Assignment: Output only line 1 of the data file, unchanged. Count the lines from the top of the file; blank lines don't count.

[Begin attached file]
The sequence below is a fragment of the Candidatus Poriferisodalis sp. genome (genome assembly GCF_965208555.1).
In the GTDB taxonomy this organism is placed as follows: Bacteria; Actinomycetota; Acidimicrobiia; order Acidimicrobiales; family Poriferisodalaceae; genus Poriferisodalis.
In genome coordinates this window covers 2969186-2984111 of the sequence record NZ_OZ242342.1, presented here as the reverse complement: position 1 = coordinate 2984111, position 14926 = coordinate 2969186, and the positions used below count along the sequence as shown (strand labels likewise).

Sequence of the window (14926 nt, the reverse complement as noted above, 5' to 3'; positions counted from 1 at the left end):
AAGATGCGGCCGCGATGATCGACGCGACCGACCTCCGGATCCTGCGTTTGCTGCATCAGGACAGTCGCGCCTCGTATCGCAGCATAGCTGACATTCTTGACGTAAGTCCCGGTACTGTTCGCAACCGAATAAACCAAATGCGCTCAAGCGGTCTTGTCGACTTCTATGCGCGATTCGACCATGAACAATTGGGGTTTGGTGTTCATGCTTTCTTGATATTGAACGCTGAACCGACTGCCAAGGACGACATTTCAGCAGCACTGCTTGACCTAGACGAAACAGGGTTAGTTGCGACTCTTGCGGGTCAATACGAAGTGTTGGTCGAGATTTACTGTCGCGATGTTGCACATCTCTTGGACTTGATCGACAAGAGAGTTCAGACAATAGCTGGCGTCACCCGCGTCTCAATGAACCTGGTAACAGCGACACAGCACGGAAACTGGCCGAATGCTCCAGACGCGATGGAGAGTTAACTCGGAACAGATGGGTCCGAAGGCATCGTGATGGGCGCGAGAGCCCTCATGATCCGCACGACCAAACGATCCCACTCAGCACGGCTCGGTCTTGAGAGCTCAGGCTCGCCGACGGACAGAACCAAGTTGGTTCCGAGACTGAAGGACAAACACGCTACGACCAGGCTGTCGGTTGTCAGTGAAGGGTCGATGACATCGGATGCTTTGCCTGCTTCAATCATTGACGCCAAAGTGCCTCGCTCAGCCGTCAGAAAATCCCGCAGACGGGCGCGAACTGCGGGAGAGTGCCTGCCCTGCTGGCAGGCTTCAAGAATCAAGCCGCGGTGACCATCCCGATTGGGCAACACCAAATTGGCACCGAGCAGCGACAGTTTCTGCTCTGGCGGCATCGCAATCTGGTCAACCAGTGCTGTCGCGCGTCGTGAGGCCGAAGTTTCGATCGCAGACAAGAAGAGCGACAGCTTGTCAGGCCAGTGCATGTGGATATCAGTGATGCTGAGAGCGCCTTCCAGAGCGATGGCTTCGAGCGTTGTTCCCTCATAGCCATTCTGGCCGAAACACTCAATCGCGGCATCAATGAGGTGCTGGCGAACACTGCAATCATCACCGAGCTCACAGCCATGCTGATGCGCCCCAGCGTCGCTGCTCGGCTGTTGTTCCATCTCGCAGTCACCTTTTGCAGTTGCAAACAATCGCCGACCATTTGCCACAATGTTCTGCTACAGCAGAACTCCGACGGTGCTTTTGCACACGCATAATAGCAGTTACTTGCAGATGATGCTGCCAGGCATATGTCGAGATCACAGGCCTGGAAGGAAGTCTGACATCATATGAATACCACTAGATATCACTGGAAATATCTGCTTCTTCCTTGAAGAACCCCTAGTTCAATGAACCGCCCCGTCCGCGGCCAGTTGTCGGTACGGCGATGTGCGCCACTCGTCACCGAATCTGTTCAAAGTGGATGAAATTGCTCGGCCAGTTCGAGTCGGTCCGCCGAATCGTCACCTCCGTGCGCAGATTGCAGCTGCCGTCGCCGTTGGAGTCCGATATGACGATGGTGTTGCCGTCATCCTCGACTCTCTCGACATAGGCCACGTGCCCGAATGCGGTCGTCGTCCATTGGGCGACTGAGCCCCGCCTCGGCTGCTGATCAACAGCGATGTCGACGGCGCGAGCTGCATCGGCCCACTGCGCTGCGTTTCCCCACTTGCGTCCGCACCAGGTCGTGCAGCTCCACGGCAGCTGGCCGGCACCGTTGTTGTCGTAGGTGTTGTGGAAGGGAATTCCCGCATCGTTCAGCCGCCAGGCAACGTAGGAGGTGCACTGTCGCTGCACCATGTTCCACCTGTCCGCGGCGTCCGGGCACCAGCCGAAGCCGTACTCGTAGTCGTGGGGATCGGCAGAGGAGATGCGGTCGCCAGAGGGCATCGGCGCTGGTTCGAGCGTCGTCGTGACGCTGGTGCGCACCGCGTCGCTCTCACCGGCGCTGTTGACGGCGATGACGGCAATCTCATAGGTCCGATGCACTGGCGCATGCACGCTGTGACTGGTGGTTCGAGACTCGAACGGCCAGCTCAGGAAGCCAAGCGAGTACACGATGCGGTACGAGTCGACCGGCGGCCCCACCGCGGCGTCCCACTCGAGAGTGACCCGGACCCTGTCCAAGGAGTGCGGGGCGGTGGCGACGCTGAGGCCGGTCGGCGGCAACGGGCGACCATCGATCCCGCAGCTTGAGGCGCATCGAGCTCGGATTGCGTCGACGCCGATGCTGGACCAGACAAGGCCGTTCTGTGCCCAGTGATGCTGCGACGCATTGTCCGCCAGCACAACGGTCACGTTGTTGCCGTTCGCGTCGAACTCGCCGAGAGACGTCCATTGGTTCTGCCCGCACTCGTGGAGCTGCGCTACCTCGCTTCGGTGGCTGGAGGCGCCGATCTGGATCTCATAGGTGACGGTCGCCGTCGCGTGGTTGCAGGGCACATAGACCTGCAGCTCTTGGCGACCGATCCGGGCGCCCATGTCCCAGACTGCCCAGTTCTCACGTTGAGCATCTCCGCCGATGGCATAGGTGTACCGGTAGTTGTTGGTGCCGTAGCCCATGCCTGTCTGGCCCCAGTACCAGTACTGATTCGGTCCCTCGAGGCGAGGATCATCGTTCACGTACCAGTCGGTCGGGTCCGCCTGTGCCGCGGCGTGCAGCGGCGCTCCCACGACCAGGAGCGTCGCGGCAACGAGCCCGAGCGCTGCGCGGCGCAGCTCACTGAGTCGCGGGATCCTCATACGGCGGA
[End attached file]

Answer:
The sequence below is a fragment of the Candidatus Poriferisodalis sp. genome (genome assembly GCF_965208555.1).